The Mason City Globe-Gazette from Mason City, Iowa on March 30, 1931 · Page 10
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March 30, 1931

The Mason City Globe-Gazette from Mason City, Iowa · Page 10

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Mason City, Iowa
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Monday, March 30, 1931
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Page 10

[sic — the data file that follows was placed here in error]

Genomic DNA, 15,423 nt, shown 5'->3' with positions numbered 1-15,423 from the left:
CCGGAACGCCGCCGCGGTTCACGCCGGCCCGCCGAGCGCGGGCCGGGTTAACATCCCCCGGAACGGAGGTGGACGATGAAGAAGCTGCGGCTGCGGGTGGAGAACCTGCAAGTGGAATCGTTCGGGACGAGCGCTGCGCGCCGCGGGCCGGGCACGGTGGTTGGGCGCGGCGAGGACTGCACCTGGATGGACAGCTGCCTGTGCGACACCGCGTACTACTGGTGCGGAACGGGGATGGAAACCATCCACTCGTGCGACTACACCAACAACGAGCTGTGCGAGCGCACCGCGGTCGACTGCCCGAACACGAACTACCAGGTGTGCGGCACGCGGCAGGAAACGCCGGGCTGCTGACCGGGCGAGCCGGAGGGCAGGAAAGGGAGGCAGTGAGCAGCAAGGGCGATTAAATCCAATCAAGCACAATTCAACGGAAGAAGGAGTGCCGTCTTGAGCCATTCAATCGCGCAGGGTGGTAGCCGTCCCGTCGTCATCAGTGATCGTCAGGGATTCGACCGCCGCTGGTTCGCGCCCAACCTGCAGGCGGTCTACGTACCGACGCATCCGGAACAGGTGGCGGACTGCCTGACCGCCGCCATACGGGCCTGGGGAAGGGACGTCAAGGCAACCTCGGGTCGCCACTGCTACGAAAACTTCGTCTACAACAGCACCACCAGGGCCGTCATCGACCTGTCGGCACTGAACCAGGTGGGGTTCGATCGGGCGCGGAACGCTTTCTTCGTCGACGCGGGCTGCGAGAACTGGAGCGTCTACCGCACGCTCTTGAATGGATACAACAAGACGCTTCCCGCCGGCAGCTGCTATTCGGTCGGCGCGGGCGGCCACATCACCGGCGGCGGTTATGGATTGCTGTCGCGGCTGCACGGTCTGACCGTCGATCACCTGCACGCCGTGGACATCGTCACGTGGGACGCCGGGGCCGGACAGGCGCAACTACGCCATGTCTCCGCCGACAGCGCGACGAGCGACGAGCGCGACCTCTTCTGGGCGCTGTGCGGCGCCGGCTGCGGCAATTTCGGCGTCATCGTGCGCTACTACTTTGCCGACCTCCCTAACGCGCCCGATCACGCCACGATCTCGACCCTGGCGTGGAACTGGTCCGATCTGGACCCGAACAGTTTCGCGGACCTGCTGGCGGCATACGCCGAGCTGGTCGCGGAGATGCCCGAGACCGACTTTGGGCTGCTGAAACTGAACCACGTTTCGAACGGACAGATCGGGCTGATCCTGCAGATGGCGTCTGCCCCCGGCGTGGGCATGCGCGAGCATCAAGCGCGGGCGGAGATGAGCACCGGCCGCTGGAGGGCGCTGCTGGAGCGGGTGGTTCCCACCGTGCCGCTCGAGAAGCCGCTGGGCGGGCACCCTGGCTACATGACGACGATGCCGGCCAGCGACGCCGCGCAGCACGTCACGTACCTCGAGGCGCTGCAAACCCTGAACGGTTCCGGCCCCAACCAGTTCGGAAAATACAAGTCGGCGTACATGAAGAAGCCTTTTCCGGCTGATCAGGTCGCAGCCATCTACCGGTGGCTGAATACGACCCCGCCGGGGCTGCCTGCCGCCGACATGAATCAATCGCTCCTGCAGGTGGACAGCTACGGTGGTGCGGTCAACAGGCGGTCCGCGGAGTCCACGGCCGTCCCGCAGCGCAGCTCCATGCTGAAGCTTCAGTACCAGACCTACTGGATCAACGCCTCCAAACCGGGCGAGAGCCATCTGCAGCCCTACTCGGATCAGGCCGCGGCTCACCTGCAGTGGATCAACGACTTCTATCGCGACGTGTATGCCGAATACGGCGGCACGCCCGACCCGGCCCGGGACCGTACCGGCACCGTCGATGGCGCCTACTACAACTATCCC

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10 MASON CITY ^LOBE-GAZETTE .iccon 3 Boyd Outlines History of Hospital Gift Fund; No Apologies, He Says ShoWs How Rockefeller Castu Was Stretched $160,000 by "Good Business." EDITOR'S NOTE--In the minds of a ereat many lowans, tlio present investigation of the University of Iowa would be accepted as inconsequential bickering over trivial matters wer,e it not for the charge ~that the state had been beaten bat of §28,500 In Interest, claimed to be due on a flnctnatinE balance of Rockefeller foundation gift money In an Iowa City bank. It is for purposes of ..presenting the state board of education explanation of this transaction, _ns well as giving a picture of the wh61e situation which led up to the acquiring by Iowa of one of the nation's outstanding hospitals and colleges ot medicine at half-of Its true cost, that this statement by W. R. Boyd of Cedar Kapids, chairman of the board's finance committee. Is betas reprodnced to full herewith, Mr. Boyd read this statement be' fore the legislative invesH E atiij£r committee last weeE but so tir an we knbw It has not been printed in full by any Iowa newspaper. Per- simrvpho bave been disposed, to criticize the state board of education oivHie Diversity administration for theUr course in this matter will finS Jtr. Boyd's story of special Interest. By W. B. BOYD ·THE ·treatment of the Rockefeller 1 fund: is 'another thing which needs an. historical background to ^rSe^ar* of education to* over thesa institutions in 1909, an - 4i I a ^ ov exhaustive study of me d'cal educa- tionta the United States and Canada, compiled by Abraham inex nerv had just been put out under TMS auspices of the:. Carnegie foun- f datloh I6r the -advancement of l Short of l Shor o n-olB 4 As 8, result, many medical schools was "practitioner's say, the clinical that members of _. the say, the ciinicai misui^" -- -- faculty gave the major portion of tne* tirSeto private practice out- L s ?de the hospital; (3) because the I dean of the college was B. non-resi- I dent of Iowa City and gave but one 5ay a week to Reaching in the col leee- W because the head of the {· department of surgery was likewise i e. non-resident.and spent but two days a week in Iowa City; (5) case 3 records save to the department^ eye, ear, nose and throat, ..were no . Issu The medical faculty; for the mos part; tnot. these criticisms^- unfair They ' said the · examiner .bad no spent sufficient .^inS-Jn. W8.;«ani ' - esources sufficient to meat tliese increasing: needs. Rockefeller Gift Explained. One morning I noticed in the Chi- ^igo Tribune a brief news dispatch which said that John D. Rockefeller lad given to the General Education Board $20,000,000 to tie used for the lenefit of medical education thru- ut the United States and Canada. J picked up the 'phone, called Presi- lent Jessup, read to him the dis- latch, and said: "Don't you think we ought to have some of this money?" He answered in the af- irmative, and it was not very long until he and I were in the office of he secretary of the general education hoard in New York. The secre- :ary was Doctor Flexner, who had 3een very helpful in the reorganization of the college of medicine and had shown great interest in its development. President Jessup outlined the purpose of bur visit. Doctor Flexner's response,,in effect, was as follows: "We are interested. You have made wonderful progress in your college of medicine in the last 10 years. We are not at all interested in 'lame ducks'--only in those who have shown a disposition and the ability to help themselves. We'll come out and look you over. You at least have a chance, since Mr. Rockefeller wishes the money to" he distributed to deserving institutions thruout the country." - From Both U. S. and Europe. The promised visit was made and several other delegations of distinguished medical men from both the TInitei States and Europe were sent to visit the Iowa colfege of medicine by the general education board.:President Jessup and I made not a:few trips to New Tprk to talk things.over so that interest in_ the and find out what it will cost to construct a complete, new medical uniti taking in the children's hospital and the psychopathic hospital. Then come back and see us. Called for $4,500,000 Meantime the Rockefeller foundation directors had also become interested in the project and they thot they might enlist the interest of the Carnegie corporation of-New- York. The plans as made up and finally presented called for a total expenditure of ?4,500,000. When this information had been given, President Jessup was asked: "If we get you half that sum, will the state provide the other half over a period of five President Jessup replied that he did not know, but that he would send night letters to some of the leaders of the general assembly and see how they felt about it. The consensus · thus sought waa that tho state would do its part The officials of these foundations then said they would present the matter to their trustees. Waa Conditional Gift. ' Finally the two Rockefeller foundations each voted one-sixth of one- half of the $4,500,000 contingent upon the state voting 52,225,000. This was done with the thot in mind that the Carnegie Corporation oi New York would do likewise. The trustees of the latter organization failed to act, whereupon the two Rockefeller foundations voted one- fourth each of the 54,600,000 contingent upon the state voting an equal amount. The matter was presented to the fortieth general aasetn- bly.Uhoroly discussed and the money voted. there was any .possibility of a "buffer fund." I wrote a letter to tha building and business committe* stressing the fact that I had but one thing to ask, namely, that the sum total' be not exceeded. I did have something to do with getting this Rockefeller money, but I knew that I knew nothing about construction, and asked that I be permitted to step out of the picture, insisting upon just one thing--that the budget be not exceeded. Having determined that this trust fund be invested- in government bonds, I went with Mr. McChesney to see John Blair, whom I knew, to talk the matter over with him. Mr. Blair was deputy governor of the Federal Reserve bank of Chicago. As I remember the conversation, Mr. Blair stated that they did not make a practice o£ doing such things, but since it was the university, they would undertake it and it would cost us nothing, either for brokerage or for safe keeping. Had to Deal Thru Bank. He then turned to me and said: "No, we can't do this for the university directly. We must deal thru a member bank, but we will receipt for the bonds held for safjj-keeping with the words 'For the use and benefit of the State University of Iowa' and that will .tie them up." This, then, was the plan followed. The matter was left in the hands of Mr. McChesney. The one thing impressed upon him waa that this was a sacred trust and that he must, above all things, safeguard the principal. The matter was often At Mason City's THEATERS jcea. Now, we know that when these foundations made gifts such as this, they usually paid the money out as the work progressed. It occurred to us that if we could get them to pay It to us annually, we could -eara some money on it; which could be legally used either to take care of any deficit which might develop or (and this waa our chief object) obtain a nucleus for a fund to establish and" endow a chair of research in the department of medicine. After some discussion, the foundations agreed to do this. Three Methods Considered. The question then arose what to do with the money to earn interest and absolutely procure the principal. Three methods were discussed between the board members, the president and the members of the fl- nanco committee: (1) To leave it with the treasurer at 2% per cent on daily balances. Mr. McChesney said that neither he nor the bank wished to do this, and we all .felt it was too large a sum to be placed in any ono bank. (2) We then discussed placing it in various banks on certificates of deposit, but the bank situation was not good in Iowa at that time and certificates of deposit are not liquid without loss of interest under six months. (3) Finally, it was the consensus p . talked over, reported upon, and it was set forth In the board's biennial report that this was a special fund. The director of the budget knew about It. There was no secrecy. The objects stated above were the only objects in view. That anyone would question our action never entered my mind. We all', thot we had done something for which we should be commended. Wanted His Records Clear. When the transaction came to be closed up, Mr. Cobb, the auditor, evidently thot that to clear the record lest someone think interest waa due on daily balances in 'this trust fund as on other funds, a letter should be written, which letter you have heard read. It wag, in my opinion, a natural thing for'the auditor to do, but it did-not state the facts as to .the transaction. As I remember it, the board was about to adjourn when this letter was read, and Mr. Cobb's request to waive the interest was complied with without discussion. The subse- One of the very few screen actresses who can laugh and talk simultaneously, is Claudette Colbert. The compliment is paid her by sound technicians who recorded on the new noiseless equipment at Parmounts New York studio, "Honor Among Lovers," in which she is featured with Fredrlc March and which opens Tuesday at the Palace theater. This accomplishment, which distinguishes Miss Colbert from a great majority of actresses, is a difficult trick, according to C. A. Tuthill, monitor man in the new offering. It is an accomplishment bordering on a gift, claims Tuthill, to chuckle, as Claud- ete does, at ; the same time you speak your lines. And tt adds a spontaneous quality that continues uninterrupted because.of what might be called the synchronization of Miss Colbert's voice and mind. "Miss Colbert laughs the lines whereas another actress would put the laugh or chuckle before or .after the words,' Tuthill. said. Buster Keaton of the frozen countenance cavorts .thru a comedy of errors in which too many, sweethearts, a jealous husband with a gun, a policeman and a balky auto figure In a riproaring series of trials and tribulations. It all happens In "Parlor, Bedroom and Bath," his new Metro-Goldwyn-Mayer comedy which will continue thru Tuesday at the Cecil theater. Adapted from the stage play, one of the reigning comedy hits of Broadway, the new picture has Buster in the role of a young man who is'"touted" as a gay Lothario to such an extent that he Is in trouble--mostly woman trouble--practically all the time. He gets suspected by his sweetheart, Is caught in a compromising position with a married woman by her jealous husband--who has a gun--dis r rupts a fashionable hotel, wrecks a car and almost himself and otherwise stays in hot water to the infinite relish of the audience. "Body and Soul," opening Tuesday at the Strand, will serve to introduce 'Elissa Landi,. beautiful European star to the American screen public. That she will succeet there can be no doubt, because o: her already established reputation on the European" screen and Broad way stage. Perhaps no actress from abroad has ever come to this coun try acclaimed in the flattering terms that accompanied Miss Lan di. New York critics, too; have added their united endorsement of this beautiful and talented girl for her performance in the Broadway production, "A Farewell To Arms." Charles Darn ton in the New York Evening World said of her: "An English actress, Elissa Land), achieved a beautiful, courageous and truly moving performance." Robert Coieman stated in the Daily Mirror: "Elissa Landi, . an English importation;, made a most auspicious debut. She has beauty, poise, polish. , A cast leading like a "Who's Who" of Hollywood comics packs aughs into Radio Pictures' "iLeatn- necking," which plays at the Iowa .heater Tuesday and Wednesday. Doing- their stuff in the big marine show are five star clowns-^-Ken Murray, vaudeville headliner, the dole-panned Ned Sparks, Louise Fazenda, Benny Rubin, a screen newcomer, pairs with Lilyan Tashman in providing romantic interest. Rita La Roy, Fred Santley, the Tiller girls, and two hundred picked. Hoi lywood beauties round out the im pressive cast. Adapted from the stage hit, "Present Arms," the film tells a zippy yarn,of U. S. leath- necks on spree in a south sea port For thrills there's a shipwreck, and for laughs there's just about every thing- that can be crowded into one show. - ' )ibble Is'Speaker at Chapin Church Services CHAPIN, March 30.--The Rev." William p. Dibble, pastor of this Congregational church , at Mason City, will give a series of addresses here at the Congregational church, each evening during the week startf- ing tonight at 8 o'clock. Thera wilj be special music and other featurej "Mr. iemon of Orange," closes Monday evening at the Palace theater. The Strand Is showing "D-ssert Vengeance" for the last time Monday night. · KELLEY'SHARP ORCHESTRA OF OSAGB ; .'/' Will Play tor the AMERICAN LEGION OLDTIME DAECE Saturday Night, April 4 AT THE ARMORY Admission Always 23o New ventilating system now In operation. AT STRAND FIRST CHURCH Announces a SCIENTIST , Free Lecture on Christian Science By JUDGE FREDERICK C. HILL, C. S. of CIJNTON, IUJNOIS $ TUESDAY EVENING, MARCH 31, 1931 IN CHURCH EDIFICE ^PUBIJC IS COKDIAIAY i ^^t^^S^!^^^^W^^f'^^^° ! ^ to lact.-·:«»'..._., OJE ^ustees o£ Coe: York and "President; Jessup our number "knew I asked: .'"What do you want us to the : Carhegle do?" President Jessup suggested a He wrote to new laboratory building-, fully W1T.11 W-ll.J-i.'-'i-ii. vju^vt.""-. -- -- - --- -- . quent action of the board makes the matter clearer and was, in my opinion, justified by the facts In the It always seems to me. that it must be clear to anyone that if the First National Bank must be obli- was * n ,,nrlaHnri TlprSOnaUV. *le WlUte I." msvv i»u ufc ««w^j «« 0 , .7 p^ident PTitchett telling him ^of e^PPed- The answer, in effect, Was the « HUc *TM!£ £a med£arfaculty". ""'^We are not interested in doing nt Pritchett made answer this thing half way. Your laboratory did not^lsh the complaint facilities are inadequate. So is .your ,tv £demSt to go un- hospital. It has considerable space, "£ ,r-^J indoSt h w o u l d ask but it has been built piecemeal, and ^^Mexier % mate second a portion of it is a fire trap. You D °£tn ^^rit^ amVtoat ia addi- have the nuceleua for an 1 up-to- S£ ^rulSd^pe^ndent ^*^^^TM«TM^ Igator. Both of these things 1. Doctor Flexner stood pat on the independent investigator, -concurred with Doctor Flexner in every particular. The board of education thereupon concluded that something must be donfe. There waa serious thot given to tiie abandonment of the College of Medicine so far as clinical in- structiok-was concerned;-that is to say give instruction only in anatomy, physiology, histology, biology, materia 1 medica, chemistry, etc., and'"let medical students go .elsewhere to complete their, course. ' taid'Before General Assembly. After much discussion, It was cided to try to hold on until toe whole matter could be presented to the general assembly. Many able men had made sacrifices for this college, and, as ; medical education had been carried on, had done well, but it was recognized that we had entered upon a "new era and that things could not go on as they had been. The other departments of the university were requested to "mark time," so to'speak, so as to give the college of medicine money which would otherwise have'been differently allocated.-In the finest kind'of spirit these other departments cooperated in this. If your committee has time, you would'find much of interest touching this matter in the first biennial report made by the board of education. The situation was clearly stated and a sum of money sufficient to carry on was requested. The general assembly gave the board every cent it asked for. Progress Was Rapid. Thing's began to move rapidly after that. A new wing--fireproof-was built to the old hospital. Later, another. The Perkins law providing for bospitalization and medical and surgical care of children under 16, whose parents or guardians could not provide such care, "at state expense," was passed. Later, by means of the Haskell-KIaus law, the provisions of the Perkins iaw was made available for indigent adults . T h e Children's Hospital was built. The Psychopathic hospital was established. A nurses' borne was provided. . Meantime medical schools everywhere raised their standards and many limited the 'number of freshmen who would be received. The University college of medicine bad attafned a place In the educational n o u p hospital on the west side of the 1- Go back home, consult with faculty and your architects ~ - to invest this trust "fund f (and 'we' considered it a sacred trust slnco the officers of the foundation had told us that it was made because ot their 'faith in us), in government bonds, and the board instructed the finance committee to do this thru the First National bank of Iowa City. , No Secrecy--No Connivance. There was no secrecy--no connivance. It was discussed by .members of the hoard individually and In board meeting's time and time again. It was not proclaimed from the housetops. In fact, because there is always a disposition to ask without limit when it comes to construction, we didn't care to have it known that special icuai.. J.UHV,, -- -----might the day ; that it was entitled to gated to pay special trust tt per cent on this fund, it follows as LAST TIME ' MONDAY Greta. RBO riyjciE^-A GUt of Dresserware to every lady attending Monday Matinee or Evening Shows TUESDAY AJJP WEDNESDAY is on ver'cne iuuu vm^ui j---. -; w on all. other balances, in which case the state should owe the bank, riot' the bank the state. Appearing with Charles Farrell, pictured above, in "Body »nd Soul," the attracton which starts at the Strand Tuesday, is Elissa Landl, newly discovered screen star and noted English actress, Ellssu. landl was born In Venice, Italy. She speaks English, French, -Ggrmaa--nng -Ital^fe^Baeaay-^aaa. Is the author'of two novels. Now Playing THRU TUESDAY The Laugh Carnival A s c o r e of lovelorn maidens -waiting to be wooed -- a n d Buster didn't know the first lesson in the book of romance! Starts Wednesday I.awrence Tlbbett, Esther Bali * - - · -- · Cliff Edv Mrs. Pochard Again in Garner After Tour] GARNER, March 30.--Mrs. W. S. Pritchard returned Saturday after an extensive speaking tour thru eastern states. Mrs. Pritchard made her closing address at Wichita, Kan. ] Mrs. Pritchard is chairman of the ; 'American family division of the NB.- tional Life ·Underwriters. Mrs | Pritchard's next trip will be in the western states. Again the Strand Scores! This Time Heavily * i STRAND DIRECTION A. H. BLANK Starts Tuesday- Ends Friday REGULAR PRICES--COMB EARW ALACE LAST TIMES MONDAY DURING OUR It Is GREATER SHOW SEASON A SENSATIONAL GROUP OF THE FINEST PICTURES WE HAVE EVER PRESENTED . . . WATCH FOR THEM Charlie Chaplin --in-"City Lights" Will Rogers --in-"A Connecticut Yankee" Marlene Deitrich --in-"Dishonored" Douglas Fairbanks, Sr. --in-"Reaching For the Moon" . Nancy Carroll --in-"Stolen Heaven" 1^5 $ /·« ^» ?o** She Fell in Love With Her Rich Bachelor Boss And Many Others Equally As Good STARTING TUESDAY Number Four on Our Greater Show Season FREDRIC CLflUDETFE MflRCH COLBERT WHAT A FIGHTER HE WAS! WHAT AN ENCHANTRESS WAS SHE! She taught him how to love, he inspired her to fight *- fof their honor, their lives, their happiness. V ,' CHARLES FARRELL ELISSA LAND I HUMPHREY BOGART ^^^ ^3 MYRNA LOY ^?^^ in this daring, vibrant love drama, directed by Alfred Sacttel! From fh« pfay fey -Elliott White Springs and A- £. Thomas ^^^ ft'VQ 1 ^ ~ « v .-..- PICTURE IN "Tfl[CNOi With CHABWES BUGOLES and GINGER ROGERS ouacmy aiccrnoon.'